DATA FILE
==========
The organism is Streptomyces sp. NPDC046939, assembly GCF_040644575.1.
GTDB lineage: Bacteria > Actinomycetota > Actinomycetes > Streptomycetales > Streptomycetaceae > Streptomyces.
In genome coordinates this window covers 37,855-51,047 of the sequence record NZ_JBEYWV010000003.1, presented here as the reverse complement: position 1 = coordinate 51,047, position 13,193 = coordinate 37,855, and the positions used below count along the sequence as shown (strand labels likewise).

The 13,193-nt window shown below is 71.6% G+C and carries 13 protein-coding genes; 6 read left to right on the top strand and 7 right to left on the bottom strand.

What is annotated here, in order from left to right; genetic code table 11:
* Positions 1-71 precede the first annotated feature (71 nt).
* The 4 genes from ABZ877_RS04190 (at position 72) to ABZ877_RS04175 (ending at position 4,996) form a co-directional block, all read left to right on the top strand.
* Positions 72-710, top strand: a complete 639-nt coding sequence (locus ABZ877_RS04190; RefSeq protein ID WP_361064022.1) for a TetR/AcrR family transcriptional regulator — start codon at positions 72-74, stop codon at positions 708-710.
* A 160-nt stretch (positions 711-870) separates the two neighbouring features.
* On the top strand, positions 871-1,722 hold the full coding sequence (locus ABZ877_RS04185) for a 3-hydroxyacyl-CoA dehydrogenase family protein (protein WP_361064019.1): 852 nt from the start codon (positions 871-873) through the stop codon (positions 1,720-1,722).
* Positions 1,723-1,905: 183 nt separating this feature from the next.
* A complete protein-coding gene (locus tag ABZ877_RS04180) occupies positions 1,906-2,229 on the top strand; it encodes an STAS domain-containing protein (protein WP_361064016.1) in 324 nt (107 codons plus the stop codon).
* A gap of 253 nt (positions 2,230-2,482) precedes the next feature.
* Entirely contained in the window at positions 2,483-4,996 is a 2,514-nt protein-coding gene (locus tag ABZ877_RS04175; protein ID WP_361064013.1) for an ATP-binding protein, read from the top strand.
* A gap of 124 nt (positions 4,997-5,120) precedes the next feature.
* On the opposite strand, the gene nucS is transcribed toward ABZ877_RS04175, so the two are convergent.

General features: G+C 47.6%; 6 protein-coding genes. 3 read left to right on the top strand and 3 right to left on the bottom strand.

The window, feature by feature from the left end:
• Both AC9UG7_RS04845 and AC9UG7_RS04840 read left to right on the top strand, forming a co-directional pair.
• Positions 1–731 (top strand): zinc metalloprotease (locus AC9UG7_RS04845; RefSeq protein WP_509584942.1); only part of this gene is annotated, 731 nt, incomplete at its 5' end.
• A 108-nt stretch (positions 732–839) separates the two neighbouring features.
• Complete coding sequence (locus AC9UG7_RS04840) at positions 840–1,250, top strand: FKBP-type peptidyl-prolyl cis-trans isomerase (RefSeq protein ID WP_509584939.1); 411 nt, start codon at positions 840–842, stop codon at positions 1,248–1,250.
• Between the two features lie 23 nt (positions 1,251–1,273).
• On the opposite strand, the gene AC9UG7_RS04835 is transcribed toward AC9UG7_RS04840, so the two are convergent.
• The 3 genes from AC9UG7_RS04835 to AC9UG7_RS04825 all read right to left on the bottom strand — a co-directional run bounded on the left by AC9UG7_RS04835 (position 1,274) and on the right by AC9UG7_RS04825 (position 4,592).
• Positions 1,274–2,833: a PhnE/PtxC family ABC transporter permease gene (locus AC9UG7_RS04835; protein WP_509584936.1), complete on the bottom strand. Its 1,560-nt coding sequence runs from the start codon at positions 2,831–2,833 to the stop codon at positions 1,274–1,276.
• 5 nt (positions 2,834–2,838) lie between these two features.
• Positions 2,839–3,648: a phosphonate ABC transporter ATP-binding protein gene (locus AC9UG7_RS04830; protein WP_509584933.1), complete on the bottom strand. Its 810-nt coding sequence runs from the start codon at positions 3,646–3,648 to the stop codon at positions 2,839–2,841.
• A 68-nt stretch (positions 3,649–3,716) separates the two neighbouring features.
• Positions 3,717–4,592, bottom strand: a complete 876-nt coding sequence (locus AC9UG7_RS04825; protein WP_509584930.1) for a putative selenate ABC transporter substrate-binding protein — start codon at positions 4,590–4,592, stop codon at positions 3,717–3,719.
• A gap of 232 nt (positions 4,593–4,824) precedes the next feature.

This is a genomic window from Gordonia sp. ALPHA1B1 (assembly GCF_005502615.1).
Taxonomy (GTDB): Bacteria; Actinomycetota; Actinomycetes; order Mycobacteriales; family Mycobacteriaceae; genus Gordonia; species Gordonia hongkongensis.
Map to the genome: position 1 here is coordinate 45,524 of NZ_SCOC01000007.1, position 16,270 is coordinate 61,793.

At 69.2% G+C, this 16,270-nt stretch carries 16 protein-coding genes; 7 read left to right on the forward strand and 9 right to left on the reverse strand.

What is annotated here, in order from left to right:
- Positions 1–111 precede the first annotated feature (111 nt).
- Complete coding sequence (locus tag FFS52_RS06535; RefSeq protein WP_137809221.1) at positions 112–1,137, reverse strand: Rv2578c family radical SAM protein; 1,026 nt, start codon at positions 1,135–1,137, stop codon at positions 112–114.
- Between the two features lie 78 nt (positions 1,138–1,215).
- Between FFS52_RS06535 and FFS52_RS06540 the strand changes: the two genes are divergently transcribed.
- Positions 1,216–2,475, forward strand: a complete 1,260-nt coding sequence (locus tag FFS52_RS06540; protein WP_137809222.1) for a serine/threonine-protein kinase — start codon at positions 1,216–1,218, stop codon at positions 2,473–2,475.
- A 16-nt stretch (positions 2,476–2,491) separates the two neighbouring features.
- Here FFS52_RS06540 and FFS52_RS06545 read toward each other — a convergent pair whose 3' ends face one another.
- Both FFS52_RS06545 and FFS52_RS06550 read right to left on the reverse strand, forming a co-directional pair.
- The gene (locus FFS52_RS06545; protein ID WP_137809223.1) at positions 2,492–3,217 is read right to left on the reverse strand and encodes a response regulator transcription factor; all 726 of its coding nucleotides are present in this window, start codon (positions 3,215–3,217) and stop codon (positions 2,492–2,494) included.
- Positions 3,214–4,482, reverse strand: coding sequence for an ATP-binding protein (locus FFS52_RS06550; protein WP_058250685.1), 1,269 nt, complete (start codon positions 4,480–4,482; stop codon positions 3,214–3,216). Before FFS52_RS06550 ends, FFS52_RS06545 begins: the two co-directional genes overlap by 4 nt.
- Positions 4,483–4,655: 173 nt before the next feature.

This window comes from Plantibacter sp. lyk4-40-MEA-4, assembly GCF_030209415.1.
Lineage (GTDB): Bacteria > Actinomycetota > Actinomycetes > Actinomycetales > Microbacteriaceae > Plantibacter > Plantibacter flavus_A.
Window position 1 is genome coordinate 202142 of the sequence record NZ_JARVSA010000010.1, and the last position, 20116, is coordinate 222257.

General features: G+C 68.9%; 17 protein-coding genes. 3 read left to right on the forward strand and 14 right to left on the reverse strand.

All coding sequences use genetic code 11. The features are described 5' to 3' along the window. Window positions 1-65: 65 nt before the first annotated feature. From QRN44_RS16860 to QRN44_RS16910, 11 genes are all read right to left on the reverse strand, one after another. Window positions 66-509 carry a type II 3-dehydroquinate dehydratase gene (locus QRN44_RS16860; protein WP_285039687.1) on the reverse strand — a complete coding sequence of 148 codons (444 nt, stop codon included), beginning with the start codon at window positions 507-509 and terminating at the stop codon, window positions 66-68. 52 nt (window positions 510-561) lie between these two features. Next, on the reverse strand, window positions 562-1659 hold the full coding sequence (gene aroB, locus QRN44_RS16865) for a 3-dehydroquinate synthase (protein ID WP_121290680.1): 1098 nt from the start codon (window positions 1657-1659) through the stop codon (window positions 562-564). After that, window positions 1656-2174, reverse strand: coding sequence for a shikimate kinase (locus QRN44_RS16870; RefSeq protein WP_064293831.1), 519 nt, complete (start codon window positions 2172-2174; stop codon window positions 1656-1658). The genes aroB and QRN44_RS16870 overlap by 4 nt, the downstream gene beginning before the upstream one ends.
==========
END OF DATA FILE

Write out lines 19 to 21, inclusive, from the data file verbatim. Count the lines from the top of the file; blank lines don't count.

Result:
• Both AC9UG7_RS04845 and AC9UG7_RS04840 read left to right on the top strand, forming a co-directional pair.
• Positions 1–731 (top strand): zinc metalloprotease (locus AC9UG7_RS04845; RefSeq protein WP_509584942.1); only part of this gene is annotated, 731 nt, incomplete at its 5' end.
• A 108-nt stretch (positions 732–839) separates the two neighbouring features.